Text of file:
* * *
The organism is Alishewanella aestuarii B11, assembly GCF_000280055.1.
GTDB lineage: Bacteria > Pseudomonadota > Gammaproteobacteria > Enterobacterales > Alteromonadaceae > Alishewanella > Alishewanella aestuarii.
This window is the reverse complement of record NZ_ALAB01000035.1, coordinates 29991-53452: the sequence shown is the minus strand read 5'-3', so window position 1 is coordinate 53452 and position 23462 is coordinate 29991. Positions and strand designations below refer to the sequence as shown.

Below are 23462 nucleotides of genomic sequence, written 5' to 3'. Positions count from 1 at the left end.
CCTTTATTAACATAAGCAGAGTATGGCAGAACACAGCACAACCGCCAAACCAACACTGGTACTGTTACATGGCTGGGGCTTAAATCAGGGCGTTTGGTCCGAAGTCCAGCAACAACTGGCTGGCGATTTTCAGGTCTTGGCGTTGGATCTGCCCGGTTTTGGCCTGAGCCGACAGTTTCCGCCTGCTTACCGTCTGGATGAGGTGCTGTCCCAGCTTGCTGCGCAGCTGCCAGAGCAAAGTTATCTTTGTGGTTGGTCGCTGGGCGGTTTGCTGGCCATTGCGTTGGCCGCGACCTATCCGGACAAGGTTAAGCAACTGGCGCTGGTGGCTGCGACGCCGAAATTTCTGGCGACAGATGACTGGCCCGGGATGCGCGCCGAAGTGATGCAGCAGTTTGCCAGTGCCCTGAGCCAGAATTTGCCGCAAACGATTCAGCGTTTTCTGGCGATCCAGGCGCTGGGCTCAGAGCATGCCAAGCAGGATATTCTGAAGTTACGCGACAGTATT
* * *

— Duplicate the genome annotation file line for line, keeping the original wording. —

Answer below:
The organism is Alishewanella aestuarii B11, assembly GCF_000280055.1.
GTDB lineage: Bacteria > Pseudomonadota > Gammaproteobacteria > Enterobacterales > Alteromonadaceae > Alishewanella > Alishewanella aestuarii.
This window is the reverse complement of record NZ_ALAB01000035.1, coordinates 29991-53452: the sequence shown is the minus strand read 5'-3', so window position 1 is coordinate 53452 and position 23462 is coordinate 29991. Positions and strand designations below refer to the sequence as shown.

Below are 23462 nucleotides of genomic sequence, written 5' to 3'. Positions count from 1 at the left end.
CCTTTATTAACATAAGCAGAGTATGGCAGAACACAGCACAACCGCCAAACCAACACTGGTACTGTTACATGGCTGGGGCTTAAATCAGGGCGTTTGGTCCGAAGTCCAGCAACAACTGGCTGGCGATTTTCAGGTCTTGGCGTTGGATCTGCCCGGTTTTGGCCTGAGCCGACAGTTTCCGCCTGCTTACCGTCTGGATGAGGTGCTGTCCCAGCTTGCTGCGCAGCTGCCAGAGCAAAGTTATCTTTGTGGTTGGTCGCTGGGCGGTTTGCTGGCCATTGCGTTGGCCGCGACCTATCCGGACAAGGTTAAGCAACTGGCGCTGGTGGCTGCGACGCCGAAATTTCTGGCGACAGATGACTGGCCCGGGATGCGCGCCGAAGTGATGCAGCAGTTTGCCAGTGCCCTGAGCCAGAATTTGCCGCAAACGATTCAGCGTTTTCTGGCGATCCAGGCGCTGGGCTCAGAGCATGCCAAGCAGGATATTCTGAAGTTACGCGACAGTATT